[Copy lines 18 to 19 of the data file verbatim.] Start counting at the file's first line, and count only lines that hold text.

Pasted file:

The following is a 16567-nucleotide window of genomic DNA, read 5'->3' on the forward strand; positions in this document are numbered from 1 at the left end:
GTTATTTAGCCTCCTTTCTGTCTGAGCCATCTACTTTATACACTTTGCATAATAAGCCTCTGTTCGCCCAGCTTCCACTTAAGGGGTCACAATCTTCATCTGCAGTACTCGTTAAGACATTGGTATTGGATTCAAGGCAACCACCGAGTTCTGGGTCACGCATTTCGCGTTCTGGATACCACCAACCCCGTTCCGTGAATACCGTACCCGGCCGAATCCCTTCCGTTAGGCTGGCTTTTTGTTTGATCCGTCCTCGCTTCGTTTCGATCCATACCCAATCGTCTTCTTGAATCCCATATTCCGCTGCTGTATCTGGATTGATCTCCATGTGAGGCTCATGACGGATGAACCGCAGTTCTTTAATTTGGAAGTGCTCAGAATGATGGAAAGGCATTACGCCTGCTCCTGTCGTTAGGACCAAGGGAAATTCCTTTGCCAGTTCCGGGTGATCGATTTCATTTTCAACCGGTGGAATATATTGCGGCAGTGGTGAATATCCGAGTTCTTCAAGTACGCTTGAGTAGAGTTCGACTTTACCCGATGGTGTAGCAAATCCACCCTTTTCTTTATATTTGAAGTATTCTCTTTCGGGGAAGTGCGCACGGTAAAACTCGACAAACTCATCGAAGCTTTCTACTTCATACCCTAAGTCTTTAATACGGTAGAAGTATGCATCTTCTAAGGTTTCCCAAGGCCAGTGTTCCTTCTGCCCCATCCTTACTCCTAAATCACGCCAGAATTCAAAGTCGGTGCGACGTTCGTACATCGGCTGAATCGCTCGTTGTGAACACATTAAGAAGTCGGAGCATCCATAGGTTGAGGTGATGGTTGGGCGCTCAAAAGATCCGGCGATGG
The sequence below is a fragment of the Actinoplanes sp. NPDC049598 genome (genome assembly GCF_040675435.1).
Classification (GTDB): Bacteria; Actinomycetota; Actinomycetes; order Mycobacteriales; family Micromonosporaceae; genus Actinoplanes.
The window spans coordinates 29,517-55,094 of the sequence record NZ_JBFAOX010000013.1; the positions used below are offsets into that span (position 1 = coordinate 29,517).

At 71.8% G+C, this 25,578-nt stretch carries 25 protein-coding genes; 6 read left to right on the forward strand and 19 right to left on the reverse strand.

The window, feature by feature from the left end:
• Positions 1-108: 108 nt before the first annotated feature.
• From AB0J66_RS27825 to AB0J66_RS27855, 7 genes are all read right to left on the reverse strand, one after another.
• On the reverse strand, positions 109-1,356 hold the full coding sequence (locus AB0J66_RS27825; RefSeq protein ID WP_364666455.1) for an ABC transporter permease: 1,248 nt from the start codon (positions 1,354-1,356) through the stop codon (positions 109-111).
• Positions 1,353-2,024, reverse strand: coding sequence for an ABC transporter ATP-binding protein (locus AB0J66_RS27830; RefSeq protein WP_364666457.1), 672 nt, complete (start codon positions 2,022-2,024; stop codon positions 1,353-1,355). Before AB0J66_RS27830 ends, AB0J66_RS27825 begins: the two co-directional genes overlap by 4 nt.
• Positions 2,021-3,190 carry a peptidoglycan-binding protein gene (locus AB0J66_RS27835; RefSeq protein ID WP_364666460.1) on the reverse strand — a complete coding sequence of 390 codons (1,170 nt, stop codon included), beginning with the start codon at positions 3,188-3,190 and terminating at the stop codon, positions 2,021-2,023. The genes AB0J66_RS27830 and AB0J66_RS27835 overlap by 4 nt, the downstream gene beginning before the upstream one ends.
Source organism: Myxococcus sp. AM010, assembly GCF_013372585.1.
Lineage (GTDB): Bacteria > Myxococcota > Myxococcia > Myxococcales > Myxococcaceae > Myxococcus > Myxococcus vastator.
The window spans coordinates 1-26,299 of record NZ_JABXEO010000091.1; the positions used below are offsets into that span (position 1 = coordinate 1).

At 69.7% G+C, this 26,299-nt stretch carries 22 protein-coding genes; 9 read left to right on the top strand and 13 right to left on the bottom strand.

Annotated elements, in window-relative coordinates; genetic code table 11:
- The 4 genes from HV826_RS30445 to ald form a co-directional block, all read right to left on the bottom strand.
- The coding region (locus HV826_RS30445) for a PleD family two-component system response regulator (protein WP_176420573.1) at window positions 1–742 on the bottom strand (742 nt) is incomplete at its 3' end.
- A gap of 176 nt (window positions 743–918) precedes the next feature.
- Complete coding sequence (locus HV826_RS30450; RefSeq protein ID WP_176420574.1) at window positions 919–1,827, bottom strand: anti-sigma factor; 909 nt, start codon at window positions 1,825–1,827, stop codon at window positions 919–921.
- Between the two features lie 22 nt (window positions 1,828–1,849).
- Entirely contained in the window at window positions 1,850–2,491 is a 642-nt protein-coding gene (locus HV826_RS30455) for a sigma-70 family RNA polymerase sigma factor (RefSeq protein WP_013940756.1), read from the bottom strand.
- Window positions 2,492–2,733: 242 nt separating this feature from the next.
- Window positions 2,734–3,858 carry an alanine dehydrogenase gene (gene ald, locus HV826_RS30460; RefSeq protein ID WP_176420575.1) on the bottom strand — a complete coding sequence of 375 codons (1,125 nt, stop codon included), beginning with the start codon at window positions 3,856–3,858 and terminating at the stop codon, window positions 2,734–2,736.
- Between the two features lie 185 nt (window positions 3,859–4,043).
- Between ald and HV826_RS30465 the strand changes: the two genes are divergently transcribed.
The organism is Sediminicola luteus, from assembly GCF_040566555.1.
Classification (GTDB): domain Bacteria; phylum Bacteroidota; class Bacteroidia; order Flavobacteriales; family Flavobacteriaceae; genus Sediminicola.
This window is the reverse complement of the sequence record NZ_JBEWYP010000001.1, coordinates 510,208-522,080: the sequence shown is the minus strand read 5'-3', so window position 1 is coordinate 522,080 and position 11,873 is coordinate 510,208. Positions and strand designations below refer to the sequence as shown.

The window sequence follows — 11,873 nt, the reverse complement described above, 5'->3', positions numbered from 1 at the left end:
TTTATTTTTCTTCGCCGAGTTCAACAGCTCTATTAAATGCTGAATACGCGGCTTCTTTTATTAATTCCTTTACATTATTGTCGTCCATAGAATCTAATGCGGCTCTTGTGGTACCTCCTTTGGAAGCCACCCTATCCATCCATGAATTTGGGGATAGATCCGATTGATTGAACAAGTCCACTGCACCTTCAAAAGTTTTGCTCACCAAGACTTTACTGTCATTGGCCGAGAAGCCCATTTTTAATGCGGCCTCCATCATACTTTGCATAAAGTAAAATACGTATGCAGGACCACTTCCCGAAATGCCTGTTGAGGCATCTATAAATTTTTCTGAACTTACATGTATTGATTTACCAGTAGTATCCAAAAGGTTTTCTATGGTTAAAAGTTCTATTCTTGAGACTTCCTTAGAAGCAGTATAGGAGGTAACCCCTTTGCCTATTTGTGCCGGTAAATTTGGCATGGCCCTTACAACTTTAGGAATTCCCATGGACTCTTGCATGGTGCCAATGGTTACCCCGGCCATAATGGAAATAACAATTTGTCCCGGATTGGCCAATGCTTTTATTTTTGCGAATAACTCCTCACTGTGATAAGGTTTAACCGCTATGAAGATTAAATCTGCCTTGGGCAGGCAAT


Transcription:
- The 4 genes from HV826_RS30445 to ald form a co-directional block, all read right to left on the bottom strand.
- The coding region (locus HV826_RS30445) for a PleD family two-component system response regulator (protein WP_176420573.1) at window positions 1–742 on the bottom strand (742 nt) is incomplete at its 3' end.